All 18 of Northern Ireland’s MPs have been confirmed with the SDLP and UUP losing their seats at Westminster.
The final result came in Fermanagh and South Tyrone where UUP’s Tom Elliott lost to Sinn Fin’s Michelle Gildernew.
Former SDLP party leaders Mark Durkan, Margaret Ritchie and Alasdair McDonnell were toppled in Foyle, South Down and Belfast South.
In Foyle, Sinn Fin’s Elisha McCallion won by 169 votes after a recount.
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The seat had been held by the SDLP since the constituency formed in 1983.
The confirmed results saw the DUP win 10 seats, Sinn Fin win seven and independent candidate Lady Sylvia Hermon retain her seat in North Down.
In South Down, Ms Ritchie lost to Sinn Fin’s Chris Hazzard while the DUP’s Emma Little-Pengelly won the seat in Belfast South from Dr McDonnell.
The UUP’s Danny Kinahan lost his seat in South Antrim to the DUP’s Paul Girvan.
Analysis: Enda McClafferty, BBC News NI political correspondent
It doesn’t get any better than this for Sinn Fin.
The spiritual home of the SDLP now belongs to them.
But, the writing has been on the wall for the SDLP in Foyle. For the first time they were outpolled by Sinn Fin in the last assembly election.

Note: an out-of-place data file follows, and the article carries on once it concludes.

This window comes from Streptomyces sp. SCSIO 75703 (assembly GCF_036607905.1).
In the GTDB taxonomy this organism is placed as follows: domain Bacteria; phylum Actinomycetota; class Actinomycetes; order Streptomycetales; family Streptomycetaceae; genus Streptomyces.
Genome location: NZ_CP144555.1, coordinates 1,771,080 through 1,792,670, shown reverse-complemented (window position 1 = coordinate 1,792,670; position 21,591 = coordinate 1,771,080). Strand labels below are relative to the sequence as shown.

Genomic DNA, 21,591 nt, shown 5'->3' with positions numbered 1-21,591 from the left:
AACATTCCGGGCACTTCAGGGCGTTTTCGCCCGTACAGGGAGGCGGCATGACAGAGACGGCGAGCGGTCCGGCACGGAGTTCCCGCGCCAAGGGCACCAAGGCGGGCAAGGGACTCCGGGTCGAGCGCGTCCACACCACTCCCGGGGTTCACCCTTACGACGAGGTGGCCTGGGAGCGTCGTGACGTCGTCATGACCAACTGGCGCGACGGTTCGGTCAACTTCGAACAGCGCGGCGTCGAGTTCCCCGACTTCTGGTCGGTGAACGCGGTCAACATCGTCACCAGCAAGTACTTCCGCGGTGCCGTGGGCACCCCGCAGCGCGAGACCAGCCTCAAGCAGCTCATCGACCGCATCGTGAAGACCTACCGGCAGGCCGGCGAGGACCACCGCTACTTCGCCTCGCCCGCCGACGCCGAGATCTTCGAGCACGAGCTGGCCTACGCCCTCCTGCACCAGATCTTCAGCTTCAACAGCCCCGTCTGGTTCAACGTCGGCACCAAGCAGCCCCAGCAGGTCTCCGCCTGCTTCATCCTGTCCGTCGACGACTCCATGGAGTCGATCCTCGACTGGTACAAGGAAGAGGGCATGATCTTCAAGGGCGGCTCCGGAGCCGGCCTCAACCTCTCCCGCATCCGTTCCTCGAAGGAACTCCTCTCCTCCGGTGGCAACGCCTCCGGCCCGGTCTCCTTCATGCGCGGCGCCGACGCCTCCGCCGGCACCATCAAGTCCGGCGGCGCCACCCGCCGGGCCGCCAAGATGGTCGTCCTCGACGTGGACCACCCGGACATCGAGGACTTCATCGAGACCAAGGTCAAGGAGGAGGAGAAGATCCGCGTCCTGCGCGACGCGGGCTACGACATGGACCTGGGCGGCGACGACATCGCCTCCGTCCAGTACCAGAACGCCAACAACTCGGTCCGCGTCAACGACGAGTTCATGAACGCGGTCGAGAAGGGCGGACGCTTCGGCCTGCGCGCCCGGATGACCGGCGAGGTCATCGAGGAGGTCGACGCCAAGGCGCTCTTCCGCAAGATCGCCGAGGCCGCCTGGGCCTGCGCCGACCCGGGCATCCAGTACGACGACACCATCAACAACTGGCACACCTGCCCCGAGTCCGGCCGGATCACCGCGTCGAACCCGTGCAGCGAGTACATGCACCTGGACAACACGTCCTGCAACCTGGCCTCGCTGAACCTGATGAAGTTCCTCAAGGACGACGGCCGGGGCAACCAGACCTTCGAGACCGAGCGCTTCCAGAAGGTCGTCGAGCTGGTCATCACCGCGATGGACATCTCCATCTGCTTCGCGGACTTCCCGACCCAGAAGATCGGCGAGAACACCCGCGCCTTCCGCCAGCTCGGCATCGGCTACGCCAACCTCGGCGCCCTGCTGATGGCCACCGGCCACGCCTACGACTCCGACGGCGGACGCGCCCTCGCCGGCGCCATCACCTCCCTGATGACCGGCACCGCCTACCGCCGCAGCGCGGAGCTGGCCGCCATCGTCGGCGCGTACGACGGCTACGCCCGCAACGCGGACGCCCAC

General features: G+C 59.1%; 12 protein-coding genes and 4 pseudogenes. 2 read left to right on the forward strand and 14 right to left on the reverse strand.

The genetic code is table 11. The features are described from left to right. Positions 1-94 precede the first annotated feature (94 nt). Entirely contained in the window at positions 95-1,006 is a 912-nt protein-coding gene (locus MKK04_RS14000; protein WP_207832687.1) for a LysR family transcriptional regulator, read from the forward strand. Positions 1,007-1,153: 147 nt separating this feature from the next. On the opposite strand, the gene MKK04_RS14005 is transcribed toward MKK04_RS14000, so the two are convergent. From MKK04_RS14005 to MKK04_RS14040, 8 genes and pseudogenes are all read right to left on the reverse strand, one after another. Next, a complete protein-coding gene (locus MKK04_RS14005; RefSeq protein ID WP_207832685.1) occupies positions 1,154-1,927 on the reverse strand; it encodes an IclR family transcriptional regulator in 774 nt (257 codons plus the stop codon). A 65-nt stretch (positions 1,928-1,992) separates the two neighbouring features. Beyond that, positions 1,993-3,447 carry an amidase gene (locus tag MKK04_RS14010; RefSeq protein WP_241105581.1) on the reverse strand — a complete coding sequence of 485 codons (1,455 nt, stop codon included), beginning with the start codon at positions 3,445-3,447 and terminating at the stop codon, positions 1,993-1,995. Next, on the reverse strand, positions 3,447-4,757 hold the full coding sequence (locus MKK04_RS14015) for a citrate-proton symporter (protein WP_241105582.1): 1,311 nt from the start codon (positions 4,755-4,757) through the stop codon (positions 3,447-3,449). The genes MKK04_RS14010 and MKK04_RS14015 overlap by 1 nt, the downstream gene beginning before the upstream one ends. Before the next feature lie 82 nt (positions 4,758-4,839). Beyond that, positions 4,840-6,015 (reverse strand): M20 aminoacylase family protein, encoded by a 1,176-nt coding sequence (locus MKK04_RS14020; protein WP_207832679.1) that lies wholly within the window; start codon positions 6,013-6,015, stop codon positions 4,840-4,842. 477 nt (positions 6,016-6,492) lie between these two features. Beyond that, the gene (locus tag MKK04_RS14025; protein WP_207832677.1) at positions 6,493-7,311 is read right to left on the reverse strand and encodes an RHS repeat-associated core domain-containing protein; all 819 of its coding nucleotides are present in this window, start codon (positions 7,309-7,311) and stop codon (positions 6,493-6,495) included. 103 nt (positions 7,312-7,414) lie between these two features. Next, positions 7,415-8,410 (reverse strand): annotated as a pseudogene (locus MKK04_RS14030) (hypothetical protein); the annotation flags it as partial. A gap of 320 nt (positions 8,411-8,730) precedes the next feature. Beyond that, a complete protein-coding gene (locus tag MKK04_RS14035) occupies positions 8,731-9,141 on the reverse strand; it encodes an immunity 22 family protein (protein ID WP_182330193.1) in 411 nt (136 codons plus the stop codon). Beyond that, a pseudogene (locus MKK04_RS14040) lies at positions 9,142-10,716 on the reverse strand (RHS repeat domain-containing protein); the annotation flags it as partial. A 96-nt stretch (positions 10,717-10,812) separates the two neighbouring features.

The passing of Martin McGuinness was a factor in galvanising the republican vote but the problems in the SDLP run deep and Colum Eastwood is facing a huge rebuilding task.
He may look south of the border for help in the shape of Fianna Fil.
Lady Sylvia Hermon retained her seat in North Down but had her majority of over 9,000 votes cut to around 1,200 by DUP candidate Alex Easton.
The DUP’s Jim Shannon, Jeffrey Donaldson, Gregory Campbell, Gavin Robinson, Ian Paisley, Nigel Dodds and David Simpson retained their seats in Strangford, Lagan Valley, East Londonderry, Belfast East, Belfast North and Upper Bann.
Sinn Fin’s Paul Maskey, Mickey Brady and Francie Molloy also retained their seats in Belfast West, Newry and Armagh and Mid-Ulster while Barry McElduff won in West Tyrone.
A total of 109 candidates stood across Northern Ireland and 1.2m people were eligible to vote.
The general election exit poll indicated that the Conservatives will be the largest party at Westminster but may not secure an overall majority.
If this proves correct, Northern Ireland’s 18 MPs may become crucial in the formation of a government.
BBC News NI is providing full coverage of the results online, on television and radio.
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